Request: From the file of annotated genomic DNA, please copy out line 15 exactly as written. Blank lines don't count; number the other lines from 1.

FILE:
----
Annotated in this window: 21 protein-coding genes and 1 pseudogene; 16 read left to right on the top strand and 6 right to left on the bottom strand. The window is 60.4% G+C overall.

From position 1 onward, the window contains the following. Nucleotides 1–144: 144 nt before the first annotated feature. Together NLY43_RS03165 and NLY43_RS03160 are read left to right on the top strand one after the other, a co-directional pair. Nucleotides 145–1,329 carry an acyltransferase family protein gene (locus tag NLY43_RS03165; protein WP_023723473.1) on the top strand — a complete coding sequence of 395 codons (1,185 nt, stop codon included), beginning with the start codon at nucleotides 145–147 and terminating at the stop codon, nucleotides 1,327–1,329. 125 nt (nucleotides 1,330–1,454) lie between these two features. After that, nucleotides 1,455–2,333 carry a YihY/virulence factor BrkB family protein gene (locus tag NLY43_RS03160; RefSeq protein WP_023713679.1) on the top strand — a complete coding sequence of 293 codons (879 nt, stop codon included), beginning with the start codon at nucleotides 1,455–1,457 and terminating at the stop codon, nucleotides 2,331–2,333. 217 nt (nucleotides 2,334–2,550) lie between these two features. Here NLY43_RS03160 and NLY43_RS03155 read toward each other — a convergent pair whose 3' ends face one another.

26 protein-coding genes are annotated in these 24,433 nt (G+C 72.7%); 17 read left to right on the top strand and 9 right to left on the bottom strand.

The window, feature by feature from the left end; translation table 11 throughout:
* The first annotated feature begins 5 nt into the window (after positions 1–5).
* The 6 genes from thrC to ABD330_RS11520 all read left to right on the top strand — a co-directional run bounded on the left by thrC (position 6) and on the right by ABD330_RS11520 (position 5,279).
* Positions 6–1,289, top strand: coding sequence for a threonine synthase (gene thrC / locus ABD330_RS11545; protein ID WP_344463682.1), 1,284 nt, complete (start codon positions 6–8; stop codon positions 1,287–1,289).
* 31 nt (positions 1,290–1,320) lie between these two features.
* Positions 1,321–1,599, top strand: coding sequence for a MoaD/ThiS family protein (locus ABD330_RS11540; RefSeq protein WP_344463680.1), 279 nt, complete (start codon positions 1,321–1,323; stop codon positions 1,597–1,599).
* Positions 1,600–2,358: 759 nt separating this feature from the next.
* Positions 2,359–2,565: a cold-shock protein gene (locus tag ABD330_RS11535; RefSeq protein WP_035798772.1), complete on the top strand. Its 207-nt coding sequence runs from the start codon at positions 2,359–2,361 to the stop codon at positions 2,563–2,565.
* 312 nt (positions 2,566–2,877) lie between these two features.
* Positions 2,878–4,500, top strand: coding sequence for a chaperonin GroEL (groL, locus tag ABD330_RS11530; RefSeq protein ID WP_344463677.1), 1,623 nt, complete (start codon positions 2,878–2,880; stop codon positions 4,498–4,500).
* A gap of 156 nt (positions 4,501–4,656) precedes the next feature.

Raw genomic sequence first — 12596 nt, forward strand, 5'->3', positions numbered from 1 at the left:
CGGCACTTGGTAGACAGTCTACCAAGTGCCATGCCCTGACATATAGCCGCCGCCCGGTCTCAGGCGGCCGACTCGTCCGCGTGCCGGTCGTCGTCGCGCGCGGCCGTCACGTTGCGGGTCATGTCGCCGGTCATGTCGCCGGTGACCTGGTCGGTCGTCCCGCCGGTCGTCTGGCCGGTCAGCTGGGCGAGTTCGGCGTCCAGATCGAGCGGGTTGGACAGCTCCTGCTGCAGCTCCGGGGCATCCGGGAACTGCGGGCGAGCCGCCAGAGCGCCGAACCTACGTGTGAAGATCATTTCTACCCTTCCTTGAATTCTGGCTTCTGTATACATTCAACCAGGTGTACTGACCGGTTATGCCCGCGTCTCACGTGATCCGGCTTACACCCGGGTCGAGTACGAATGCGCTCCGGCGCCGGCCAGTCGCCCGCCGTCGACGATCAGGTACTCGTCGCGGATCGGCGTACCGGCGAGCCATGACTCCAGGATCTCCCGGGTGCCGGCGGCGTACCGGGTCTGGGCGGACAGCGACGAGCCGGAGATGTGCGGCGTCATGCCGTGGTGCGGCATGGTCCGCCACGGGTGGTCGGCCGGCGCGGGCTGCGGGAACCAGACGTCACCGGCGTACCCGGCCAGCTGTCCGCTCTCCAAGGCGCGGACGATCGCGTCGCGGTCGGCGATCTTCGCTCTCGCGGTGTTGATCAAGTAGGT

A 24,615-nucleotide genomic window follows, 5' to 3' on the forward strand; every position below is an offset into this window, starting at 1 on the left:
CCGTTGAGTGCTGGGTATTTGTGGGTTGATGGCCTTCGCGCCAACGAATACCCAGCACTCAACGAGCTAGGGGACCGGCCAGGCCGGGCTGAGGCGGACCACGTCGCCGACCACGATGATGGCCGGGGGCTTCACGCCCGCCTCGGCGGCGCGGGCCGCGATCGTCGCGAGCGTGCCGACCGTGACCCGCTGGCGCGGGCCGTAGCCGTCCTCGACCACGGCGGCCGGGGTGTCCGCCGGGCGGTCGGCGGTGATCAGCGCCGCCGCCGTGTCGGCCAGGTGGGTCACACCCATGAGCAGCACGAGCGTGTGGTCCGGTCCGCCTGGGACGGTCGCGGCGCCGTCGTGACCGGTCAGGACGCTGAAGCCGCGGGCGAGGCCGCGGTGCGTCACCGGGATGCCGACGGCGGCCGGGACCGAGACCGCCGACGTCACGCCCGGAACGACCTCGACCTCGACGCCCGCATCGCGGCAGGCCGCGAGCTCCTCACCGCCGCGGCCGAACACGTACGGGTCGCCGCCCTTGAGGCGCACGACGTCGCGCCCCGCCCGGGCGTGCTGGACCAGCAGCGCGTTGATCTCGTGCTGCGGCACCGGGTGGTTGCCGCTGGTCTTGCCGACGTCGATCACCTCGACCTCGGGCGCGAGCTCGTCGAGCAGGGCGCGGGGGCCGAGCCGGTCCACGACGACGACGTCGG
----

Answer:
Raw genomic sequence first — 12596 nt, forward strand, 5'->3', positions numbered from 1 at the left: